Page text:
Virtualisation (a tool that enables better use of existing storage system) will pave the way for a new era in Indian information technology. The IT revolution started with mainframe, personal computer, web and now it is the era of cloud computing. (Cloud computing enables businesses to tap into IT capabilities presiding in the internet thereby avoiding high investment in IT infra- structure).
For any company to enter into cloud computing, adaptation of virtualisation is essential, says Seema Ambastha, Director-Technology, VMware Software India.
In any IT services, virtual machines will take over physical machines, she feels. This will be the norm of business in future. In India, over 1,000 customers use VMware solutions for the virtualisation of their IT services. Of this, nearly 20 per cent are evaluating to enter into cloud computing. It is evident that virtualisation and cloud computing go hand-in-hand, she adds.
During the past 40 years, IT has undergone many revolutions vis-à-vis how applications and data have been delivered to users. Mainframes provided a centralised computation facility where end-users consumed resources on a shared basis.
The client-server architecture offered flexibility and lowered computing costs while bringing more power to the desktop. This was followed by mobile computing, which was available anywhere and at anytime.
Cloud computing, the latest buzz word, offers a new approach that will enable a company to deliver IT services on demand. It will transform the delivery and consumption of IT services of a company in future. This is, however, possible only when a company goes through the complete cycle of virtualisation. There are millions of people around the world today who use virtualisation to save time, money and energy while achieving more with the computer hardware they already own.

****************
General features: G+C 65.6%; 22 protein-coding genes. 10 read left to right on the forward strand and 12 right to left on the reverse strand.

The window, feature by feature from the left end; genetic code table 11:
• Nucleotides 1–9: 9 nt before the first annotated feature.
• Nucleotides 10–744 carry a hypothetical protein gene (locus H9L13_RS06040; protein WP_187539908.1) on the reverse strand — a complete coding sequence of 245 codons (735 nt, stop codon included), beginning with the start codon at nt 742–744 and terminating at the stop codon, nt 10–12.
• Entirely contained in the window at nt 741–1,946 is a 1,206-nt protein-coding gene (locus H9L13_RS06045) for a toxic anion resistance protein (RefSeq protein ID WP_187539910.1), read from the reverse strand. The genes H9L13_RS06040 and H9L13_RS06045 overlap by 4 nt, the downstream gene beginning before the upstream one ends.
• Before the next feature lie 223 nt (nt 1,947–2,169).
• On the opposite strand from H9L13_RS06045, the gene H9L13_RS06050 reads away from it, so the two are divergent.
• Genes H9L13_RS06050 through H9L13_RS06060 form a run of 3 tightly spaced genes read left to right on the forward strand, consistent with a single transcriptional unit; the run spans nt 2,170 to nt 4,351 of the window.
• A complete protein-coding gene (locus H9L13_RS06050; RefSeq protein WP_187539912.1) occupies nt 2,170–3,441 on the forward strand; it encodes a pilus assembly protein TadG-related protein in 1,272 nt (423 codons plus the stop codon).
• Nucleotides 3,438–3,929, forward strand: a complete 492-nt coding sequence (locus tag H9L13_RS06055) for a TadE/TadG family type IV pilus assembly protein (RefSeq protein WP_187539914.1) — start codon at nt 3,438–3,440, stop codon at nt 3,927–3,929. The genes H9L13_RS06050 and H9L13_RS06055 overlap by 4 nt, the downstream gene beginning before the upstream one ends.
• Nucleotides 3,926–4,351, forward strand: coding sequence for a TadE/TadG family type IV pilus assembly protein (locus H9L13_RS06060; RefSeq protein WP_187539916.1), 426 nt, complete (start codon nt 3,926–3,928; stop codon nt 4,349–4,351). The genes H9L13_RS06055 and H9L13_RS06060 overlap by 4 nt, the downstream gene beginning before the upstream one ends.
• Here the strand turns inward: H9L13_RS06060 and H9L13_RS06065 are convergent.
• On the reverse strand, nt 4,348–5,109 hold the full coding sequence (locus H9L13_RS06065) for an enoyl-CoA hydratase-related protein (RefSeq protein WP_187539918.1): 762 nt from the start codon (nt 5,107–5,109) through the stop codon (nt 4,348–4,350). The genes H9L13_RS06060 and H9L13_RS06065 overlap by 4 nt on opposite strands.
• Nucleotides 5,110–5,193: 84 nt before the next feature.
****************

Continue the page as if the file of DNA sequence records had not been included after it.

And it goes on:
Virtualisation enables organisations consolidate and get more from existing or new servers, help save more on power, ensure high availability and business continuity at much lower costs besides helping organisations save more on operational expenses.
Cloud computing will be the next logical stage in adopting of virtualisation and transforming IT, she feels. VMware recently announced VMware vSphere 4, the industry's first cloud operating system, transforming data centres into dramatically simplified cloud infrastructure. It enables the next generation of flexible, reliable IT services to be delivered from both within internal clouds as well as from external clouds.
Though there is much talk in the industry about cloud computing, large players are still sceptical to enter into cloud computing. The small and medium business (SMBs) houses are, however, comfortable.
For SMBs, it is the capital and operational expenditure that matters.
For large players, security is an issue. It is clear that if large players are to enter cloud, providers such as VMware should address security issues.